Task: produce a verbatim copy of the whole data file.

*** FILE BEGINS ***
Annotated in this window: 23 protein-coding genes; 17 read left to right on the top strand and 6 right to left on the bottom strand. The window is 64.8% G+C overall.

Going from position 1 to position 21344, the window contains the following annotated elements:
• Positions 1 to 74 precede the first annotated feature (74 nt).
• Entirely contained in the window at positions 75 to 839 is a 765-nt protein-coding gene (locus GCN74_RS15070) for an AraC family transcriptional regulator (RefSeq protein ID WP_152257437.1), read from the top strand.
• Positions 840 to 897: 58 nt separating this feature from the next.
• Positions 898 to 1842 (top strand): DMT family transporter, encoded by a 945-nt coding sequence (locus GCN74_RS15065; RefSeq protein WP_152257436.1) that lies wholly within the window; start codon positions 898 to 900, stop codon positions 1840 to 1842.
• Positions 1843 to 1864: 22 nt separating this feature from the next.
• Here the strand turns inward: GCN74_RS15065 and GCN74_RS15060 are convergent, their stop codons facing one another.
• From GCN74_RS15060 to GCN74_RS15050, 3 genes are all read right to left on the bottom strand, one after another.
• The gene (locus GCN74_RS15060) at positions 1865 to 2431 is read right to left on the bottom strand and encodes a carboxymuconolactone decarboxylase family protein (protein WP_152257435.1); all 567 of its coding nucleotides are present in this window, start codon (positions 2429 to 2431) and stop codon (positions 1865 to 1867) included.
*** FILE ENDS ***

Annotated in this window: 23 protein-coding genes; 17 read left to right on the top strand and 6 right to left on the bottom strand. The window is 64.8% G+C overall.

Going from position 1 to position 21344, the window contains the following annotated elements:
• Positions 1 to 74 precede the first annotated feature (74 nt).
• Entirely contained in the window at positions 75 to 839 is a 765-nt protein-coding gene (locus GCN74_RS15070) for an AraC family transcriptional regulator (RefSeq protein ID WP_152257437.1), read from the top strand.
• Positions 840 to 897: 58 nt separating this feature from the next.
• Positions 898 to 1842 (top strand): DMT family transporter, encoded by a 945-nt coding sequence (locus GCN74_RS15065; RefSeq protein WP_152257436.1) that lies wholly within the window; start codon positions 898 to 900, stop codon positions 1840 to 1842.
• Positions 1843 to 1864: 22 nt separating this feature from the next.
• Here the strand turns inward: GCN74_RS15065 and GCN74_RS15060 are convergent, their stop codons facing one another.
• From GCN74_RS15060 to GCN74_RS15050, 3 genes are all read right to left on the bottom strand, one after another.
• The gene (locus GCN74_RS15060) at positions 1865 to 2431 is read right to left on the bottom strand and encodes a carboxymuconolactone decarboxylase family protein (protein WP_152257435.1); all 567 of its coding nucleotides are present in this window, start codon (positions 2429 to 2431) and stop codon (positions 1865 to 1867) included.